OPN 191025 Halloween-1572002991727
A halloween display is seen in the Boerum Hill neighborhood of Brooklyn, New York on October 21, 2019. / AFP / Angela Weiss Image Credit: AFP

It’s that time of the year again. Shops arrange pumpkins of various sizes in a strategic spot meant to catch the eyes of shoppers and dangle plastic skeletons or costumes or masks with skulls and bones in anticipation of the upcoming Halloween “festival”.

For some of us, adult or child, “celebrating” Halloween is not confined to carving pumpkins and stocking up sweets for youngsters who come trick-or-treating. We get into the “spirit” of the whole thing, find ourselves the most gory-looking costumes, spring up on others from the darkness, and generally get as grisly as we can.

When we were young, while we too advantage of numerous occasions to celebrate, somehow Halloween was not on our list.

This could have been because our everyday life in large old bungalows in lonely areas was spooky enough, especially when our parents were out at some official evening party and windows and doors creaked and groaned like they do in scary movies; or it could have been because we had older siblings and cousins who embellished normal stories to make them as horrifying as possible. They waited until the house was dark and shadowy during a power cut and then they started their tales. They used sound effects for maximum impact: Their voices would fall to a whisper and we would strain to hear what they were saying — and then a sudden screech or the grip of fingernails on our necks would have us clutching each other and screaming for our lives!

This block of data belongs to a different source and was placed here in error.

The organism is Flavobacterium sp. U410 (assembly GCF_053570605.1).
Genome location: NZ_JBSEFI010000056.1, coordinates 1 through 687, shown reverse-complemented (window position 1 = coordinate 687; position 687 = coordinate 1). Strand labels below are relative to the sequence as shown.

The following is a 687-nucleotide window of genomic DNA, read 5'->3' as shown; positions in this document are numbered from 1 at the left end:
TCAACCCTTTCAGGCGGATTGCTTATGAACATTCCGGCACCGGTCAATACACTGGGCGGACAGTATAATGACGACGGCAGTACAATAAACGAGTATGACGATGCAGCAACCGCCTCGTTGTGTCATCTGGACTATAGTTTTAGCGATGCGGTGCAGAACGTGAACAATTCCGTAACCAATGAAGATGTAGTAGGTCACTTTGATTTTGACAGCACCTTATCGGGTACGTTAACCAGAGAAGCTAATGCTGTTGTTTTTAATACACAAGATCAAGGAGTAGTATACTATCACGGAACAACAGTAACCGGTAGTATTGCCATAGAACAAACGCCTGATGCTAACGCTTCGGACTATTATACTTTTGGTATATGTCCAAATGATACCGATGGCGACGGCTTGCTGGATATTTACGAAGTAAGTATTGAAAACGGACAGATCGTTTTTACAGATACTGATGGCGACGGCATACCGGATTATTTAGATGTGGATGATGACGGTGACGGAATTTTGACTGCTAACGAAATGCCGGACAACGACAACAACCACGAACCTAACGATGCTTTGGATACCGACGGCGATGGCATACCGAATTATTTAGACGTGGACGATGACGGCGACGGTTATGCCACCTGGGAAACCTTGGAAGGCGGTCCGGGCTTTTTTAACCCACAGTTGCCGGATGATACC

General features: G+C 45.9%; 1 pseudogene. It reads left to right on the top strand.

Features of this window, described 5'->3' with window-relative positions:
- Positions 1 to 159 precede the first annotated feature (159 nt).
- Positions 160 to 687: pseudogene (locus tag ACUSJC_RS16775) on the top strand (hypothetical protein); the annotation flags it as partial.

Having been one of the “victims” whose fears were played upon in those long ago days, I naturally resolved, when I reached adulthood and thought I had overcome my dread of the dark, that there was no way I was going to do the same to others.

So, Halloween was not talked about, scary stories were not narrated at night or at any time of day (although I secretly created a written collection of them), and I thought we had led our child past all “unnecessary” interest in the macabre — until suddenly we found him and his ten-year-old friends swinging dark cloaks, wearing masks with vampire teeth and painted blood dripping down their faces, all ready to wander the streets of our gated community in the late evening, to try their hand at scaring unwary walkers. They were not afraid that someone else, larger and more threatening, would pounce on them or would have a scarier costume; they had none of the fears that had held us back or made us hold them back through the years!

Everything was obviously out of our hands. The scary had come to stay!

Staying locked in a coffin

Apparently, then, there are many who have a taste for the macabre; who love to hear of ghosts and ghouls, and even when they are young, clamour for tales that give them goosebumps!

That probably explains why there are actually challenges that require a person to stay locked in a coffin for a certain number of hours and there are offers for tourists to check into jail cells for a night of confinement!

I can quite understand visiting an abandoned jail like the Cellular Jail in the Andaman Islands or Alcatraz in San Francisco Bay or the innocent looking cells at Ahmednagar Fort where Jawaharlal Nehru and other Indian freedom fighters were imprisoned — but to actually stay in one of them? To hear the doors clanging as we are shut in?

In addition to sheer daring — and a shutdown switch on an overactive imagination — doesn’t one also need a huge amount of optimism to go ahead with something like that, firm in the belief that someone will definitely let one out the following day?

— Cheryl Rao is a journalist based in India.